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Relationship between Helicobacter pylori babA2 status with gastric epithelial cell turnover and premalignant gastric lesions
  1. J Yu1,
  2. W K Leung1,
  3. M Y Y Go1,
  4. M C W Chan1,
  5. K F To2,
  6. E K W Ng3,
  7. F K L Chan1,
  8. T K W Ling4,
  9. S C S Chung3,
  10. J J Y Sung1
  1. 1Department of Medicine and Therapeutics, Prince of Wales Hospital, Chinese University of Hong Kong, Shatin, Hong Kong
  2. 2Department of Anatomical and Cellular Pathology, Prince of Wales Hospital, Chinese University of Hong Kong, Shatin, Hong Kong
  3. 3Department of Surgery, Prince of Wales Hospital, Chinese University of Hong Kong, Shatin, Hong Kong
  4. 4Department of Microbiology, Prince of Wales Hospital, Chinese University of Hong Kong, Shatin, Hong Kong
  1. Correspondence to:
    Dr J J Y Sung, Department of Medicine and Therapeutics, Prince of Wales Hospital, Shatin, NT, Hong Kong; email:


Background:Helicobacter pylori blood group antigen binding adhesin (BabA) mediates bacterial adherence to human blood group antigens on gastric epithelium. Although strains harbouring babA2 were recently found to be associated with peptic ulcer and gastric cancer, the role of babA2 in cellular turnover, severity of gastritis, and premalignant changes is poorly understood.

Aim: We correlated H pylori babA2, vacuolating toxin (vacA), and cytotoxin associated gene A (cagA) genotypes with the severity of gastric inflammation and epithelial cell turnover in a group of Chinese patients from an area with a high incidence of gastric cancer.

Patients and methods:H pylori isolates were obtained from 104 Chinese patients who participated in a gastric cancer prevention programme. Genotype variants of babA2, vacA, and cagA were determined by polymerase chain reaction. Antrum and corpus histopathology was examined according to the updated Sydney classification. Apoptosis was scored by terminal uridine deoxynucleotidyl nick end labeling (TUNEL) and proliferation by Ki-67 immunostaining.

Results: Of the 104 patients, 102 (98.1%) harboured cagA+ strains and all had vacA s1 genotype. The babA2+ strains were found in 83 (79.8%) patients and were associated with higher lymphocytic infiltration (p=0.028), presence of glandular atrophy (odds ratio (OR) 7.5, 95% confidence interval (CI) 2.3–24.3), and intestinal metaplasia (OR 7.4, 95% CI 2.2–25.3) in the antrum. Increased epithelial proliferation was also noted in individuals infected with babA2+ strains (p=0.025). Strains harbouring cagA+/vacA s1 genotypes lacked this association in the absence of babA2.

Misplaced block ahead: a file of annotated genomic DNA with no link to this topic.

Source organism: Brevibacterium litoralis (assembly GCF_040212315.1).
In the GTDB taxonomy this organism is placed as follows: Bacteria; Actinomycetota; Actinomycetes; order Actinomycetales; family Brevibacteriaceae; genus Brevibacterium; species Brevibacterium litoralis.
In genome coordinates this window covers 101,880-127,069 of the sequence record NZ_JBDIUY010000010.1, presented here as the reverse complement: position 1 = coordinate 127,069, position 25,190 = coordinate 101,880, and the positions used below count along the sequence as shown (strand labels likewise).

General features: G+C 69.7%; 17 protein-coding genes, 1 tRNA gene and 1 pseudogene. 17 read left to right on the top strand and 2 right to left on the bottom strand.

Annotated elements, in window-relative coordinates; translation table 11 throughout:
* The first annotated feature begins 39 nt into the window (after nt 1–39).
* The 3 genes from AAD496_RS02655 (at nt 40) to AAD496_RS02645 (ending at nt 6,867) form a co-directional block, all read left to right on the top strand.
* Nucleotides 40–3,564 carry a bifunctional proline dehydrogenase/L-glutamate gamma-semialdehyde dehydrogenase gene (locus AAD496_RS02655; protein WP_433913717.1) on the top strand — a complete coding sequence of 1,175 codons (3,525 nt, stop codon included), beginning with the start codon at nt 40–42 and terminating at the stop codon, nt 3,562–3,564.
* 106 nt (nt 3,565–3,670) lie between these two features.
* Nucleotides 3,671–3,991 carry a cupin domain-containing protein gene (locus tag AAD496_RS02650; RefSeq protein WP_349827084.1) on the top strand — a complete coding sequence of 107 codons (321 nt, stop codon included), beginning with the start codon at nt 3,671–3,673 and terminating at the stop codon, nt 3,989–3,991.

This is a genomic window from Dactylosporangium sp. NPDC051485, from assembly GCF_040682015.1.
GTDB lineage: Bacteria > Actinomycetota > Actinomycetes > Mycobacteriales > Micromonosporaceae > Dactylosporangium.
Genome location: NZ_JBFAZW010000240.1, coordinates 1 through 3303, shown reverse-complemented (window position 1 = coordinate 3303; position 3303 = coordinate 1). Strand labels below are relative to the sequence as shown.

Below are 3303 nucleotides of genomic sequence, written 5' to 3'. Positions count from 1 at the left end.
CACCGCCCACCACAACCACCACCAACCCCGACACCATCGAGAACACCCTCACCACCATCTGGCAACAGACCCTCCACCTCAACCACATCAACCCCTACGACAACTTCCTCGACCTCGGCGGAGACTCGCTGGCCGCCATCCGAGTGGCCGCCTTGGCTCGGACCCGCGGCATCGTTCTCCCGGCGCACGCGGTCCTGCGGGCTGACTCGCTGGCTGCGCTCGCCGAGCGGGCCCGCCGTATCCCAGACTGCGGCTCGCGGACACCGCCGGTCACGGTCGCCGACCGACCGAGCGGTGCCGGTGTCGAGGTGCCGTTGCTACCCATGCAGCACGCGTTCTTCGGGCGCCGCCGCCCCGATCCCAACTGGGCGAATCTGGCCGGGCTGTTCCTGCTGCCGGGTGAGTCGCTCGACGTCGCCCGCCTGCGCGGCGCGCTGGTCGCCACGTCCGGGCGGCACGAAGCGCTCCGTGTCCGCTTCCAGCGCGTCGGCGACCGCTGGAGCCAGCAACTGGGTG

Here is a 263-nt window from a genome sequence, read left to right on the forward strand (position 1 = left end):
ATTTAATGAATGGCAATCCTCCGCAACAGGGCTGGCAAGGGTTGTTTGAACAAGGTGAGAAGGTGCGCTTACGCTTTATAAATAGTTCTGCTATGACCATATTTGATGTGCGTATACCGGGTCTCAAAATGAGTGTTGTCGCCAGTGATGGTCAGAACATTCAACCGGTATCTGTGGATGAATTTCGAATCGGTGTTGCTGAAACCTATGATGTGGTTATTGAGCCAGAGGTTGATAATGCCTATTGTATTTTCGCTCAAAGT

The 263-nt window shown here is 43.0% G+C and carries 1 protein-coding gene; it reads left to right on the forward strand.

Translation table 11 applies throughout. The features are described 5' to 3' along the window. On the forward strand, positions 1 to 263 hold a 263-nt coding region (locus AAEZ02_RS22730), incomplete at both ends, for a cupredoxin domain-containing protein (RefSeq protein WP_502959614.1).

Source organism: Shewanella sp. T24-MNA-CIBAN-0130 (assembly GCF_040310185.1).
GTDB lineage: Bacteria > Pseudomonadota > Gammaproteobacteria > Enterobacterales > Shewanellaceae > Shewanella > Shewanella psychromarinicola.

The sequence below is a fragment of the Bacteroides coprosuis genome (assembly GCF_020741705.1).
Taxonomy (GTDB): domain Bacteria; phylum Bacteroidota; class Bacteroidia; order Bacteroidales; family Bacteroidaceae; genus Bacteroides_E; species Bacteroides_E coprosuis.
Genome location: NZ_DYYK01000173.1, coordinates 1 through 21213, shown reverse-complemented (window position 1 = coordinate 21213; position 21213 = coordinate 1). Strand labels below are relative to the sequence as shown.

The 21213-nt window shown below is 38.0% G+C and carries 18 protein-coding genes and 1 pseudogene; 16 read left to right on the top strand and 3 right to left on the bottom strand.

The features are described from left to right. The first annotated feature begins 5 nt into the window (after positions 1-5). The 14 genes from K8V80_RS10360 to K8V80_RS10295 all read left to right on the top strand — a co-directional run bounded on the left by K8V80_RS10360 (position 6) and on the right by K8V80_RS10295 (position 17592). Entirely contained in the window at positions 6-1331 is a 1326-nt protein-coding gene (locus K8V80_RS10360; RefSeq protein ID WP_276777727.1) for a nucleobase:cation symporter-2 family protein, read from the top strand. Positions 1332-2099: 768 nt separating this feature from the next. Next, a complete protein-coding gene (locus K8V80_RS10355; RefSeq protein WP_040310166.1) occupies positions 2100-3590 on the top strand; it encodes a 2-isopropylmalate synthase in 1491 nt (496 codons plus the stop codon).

Conclusions: The presence of babA2+H pylori strains alone or in combination with cagA+ and vacA s1 was associated with the presence of preneoplastic gastric lesions.

  • apoptosis
  • babA2
  • Helicobacter pylori
  • genotype
  • proliferation
  • stomach
  • IM, intestinal metaplasia
  • cagA, cytotoxin associated gene A
  • VacA, vacuolating toxin
  • AT, atrophy
  • TdT, terminal deoxynucleotidyl transferase
  • TUNEL, triphosphate nick end labeling
  • AI, apoptosis index
  • PI, proliferation index
  • OR, odds ratio
  • BabA, blood group antigen binding adhesin
  • PCR, polymerase chain reaction

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Helicobacter pylori colonises the human stomach and is the principal cause of chronic gastritis, peptic ulcer disease, gastric atrophy (AT), intestinal metaplasia (IM), and gastric adenocarcinoma. However, H pylori infection is usually asymptomatic and only a minority of patients develops serious clinical outcomes. The reasons for this may be related to differences in genetic susceptibility of the host,1 environmental factors,2–,4 and genetic diversity of H pylori.5,6 In this context, the relevance of specific H pylori virulence associated genes has been extensively studied. The cytotoxin associated gene A (cagA) was the first to be identified and was shown to be associated with duodenal ulcers and gastric carcinoma.7,8 The vacuolating toxin (VacA) was subsequently discovered. Allelic variants of the vacA gene were identified in the signal region (s1, s2) and mid region (m1, m2) of the gene which appear to regulate cytotoxic activity.9 Specifically, vacA s1/m1 strains have higher cytotoxic activity than s1/m2 strains whereas s2/m2 strains have no cytotoxic activity.9

Apart from bacterial toxins, recent studies have provided evidence that bacterial adherence factors may also contribute to the pathogenicity of H pylori. The blood group antigen binding adhesin (BabA) has been shown to mediate adherence of H pylori to human blood group antigens on gastric epithelial cells.10,11 Two corresponding genes encoding BabA have been cloned: babA1 and babA2, but only the babA2 gene is functionally active.12 Recently, babA2 was found to be significantly associated with duodenal ulcer and gastric cancer.13 None the less, the importance of H pylori adherence factors to gastric epithelial cell turnover, degree of gastric inflammation, glandular AT, and IM is poorly understood. It is further complicated by the observations that the frequency of these virulence determinants and their association with gastrointestinal pathologies appears to vary considerably between different geographic regions. In the present study, we correlated babA2, cagA, and vacA genotypes with gastric inflammation, presence of glandular atrophy and IM, and gastric epithelial cell turnover in Chinese patients.


Study design and subjects